We’ve all seen the movies where airplane pilots gather in the exclusive pilot club for a few drinks. Maybe we’ve even been in a bar with a group of pilots, not really giving much attention to the fact that a pilot is responsible for the safety of a bunch of people when they’re flying an airplane. Perhaps those pilots are just unwinding after a long day… but, what if one of the pilots has more flying to do? Are they allowed to throw back a few beers with co-workers and then head off into the sunset?
No, just like anyone else operating a vehicle, a pilot cannot drink and then fly. If they do, they’ll face a FUI or “flying under the influence” charge. Unlike a first-offense DUI charge and potential ignition interlock requirement, a pilot faces life-altering consequences if he or she is found guilty of FUI. For instance, a former Alaska Airlines pilot was recently arraigned for flying under the influence, a felony, in a California court. If convicted, he will not only have that felony conviction on his record, but he could also be incarcerated for 15 years. That’s a long time to reflect on his choice to fly after drinking, one we’re sure he will never make again.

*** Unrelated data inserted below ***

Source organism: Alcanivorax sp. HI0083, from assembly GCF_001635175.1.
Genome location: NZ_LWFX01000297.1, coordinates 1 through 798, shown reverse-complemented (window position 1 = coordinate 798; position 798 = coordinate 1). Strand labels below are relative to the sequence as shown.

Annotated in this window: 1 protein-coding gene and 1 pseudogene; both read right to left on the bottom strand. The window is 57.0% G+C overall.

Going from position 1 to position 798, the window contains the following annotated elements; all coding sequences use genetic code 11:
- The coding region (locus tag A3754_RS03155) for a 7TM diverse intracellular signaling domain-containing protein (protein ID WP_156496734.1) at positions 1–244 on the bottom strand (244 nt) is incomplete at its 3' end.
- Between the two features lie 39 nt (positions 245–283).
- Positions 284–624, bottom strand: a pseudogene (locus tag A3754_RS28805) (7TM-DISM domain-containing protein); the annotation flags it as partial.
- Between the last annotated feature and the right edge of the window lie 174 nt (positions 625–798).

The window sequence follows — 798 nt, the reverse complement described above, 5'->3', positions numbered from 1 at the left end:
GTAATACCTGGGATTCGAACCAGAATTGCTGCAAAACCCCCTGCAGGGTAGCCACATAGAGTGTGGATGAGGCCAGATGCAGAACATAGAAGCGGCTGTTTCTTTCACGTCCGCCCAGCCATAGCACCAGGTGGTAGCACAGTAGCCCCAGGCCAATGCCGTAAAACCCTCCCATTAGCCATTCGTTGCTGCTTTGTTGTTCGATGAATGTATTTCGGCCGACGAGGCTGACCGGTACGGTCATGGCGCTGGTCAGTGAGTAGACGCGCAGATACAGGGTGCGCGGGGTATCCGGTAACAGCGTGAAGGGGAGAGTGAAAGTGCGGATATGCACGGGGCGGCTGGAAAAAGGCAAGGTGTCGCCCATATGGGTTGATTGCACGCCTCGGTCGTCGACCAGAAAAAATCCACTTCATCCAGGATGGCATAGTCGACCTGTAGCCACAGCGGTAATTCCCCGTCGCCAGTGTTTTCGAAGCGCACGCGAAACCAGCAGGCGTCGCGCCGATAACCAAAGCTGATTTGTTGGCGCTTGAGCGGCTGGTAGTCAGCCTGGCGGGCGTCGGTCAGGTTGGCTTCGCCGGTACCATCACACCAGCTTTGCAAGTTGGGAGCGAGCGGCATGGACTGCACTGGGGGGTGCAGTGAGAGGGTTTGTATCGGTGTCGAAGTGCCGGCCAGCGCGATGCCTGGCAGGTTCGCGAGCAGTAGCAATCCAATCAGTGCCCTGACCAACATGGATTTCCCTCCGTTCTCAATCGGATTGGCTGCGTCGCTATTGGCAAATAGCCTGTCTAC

We know that driving under the influence (DUI) is a thing, and so is flying under the influence (FUI). Boating under the influence (BUI)… yes, that’s something, too. All of these have one thing in common: drinking responsibly. We know that it may seem like a great idea to toss back a few beers and go joyriding on your tractor (another DUI) or get on your high horse (literally) after slamming some shots with friends. But, the odds are that you will find yourself in the same kind of trouble as the pilot with the FUI charges – frustrated, embarrassed and looking for a “do over” for your night of bad decisions.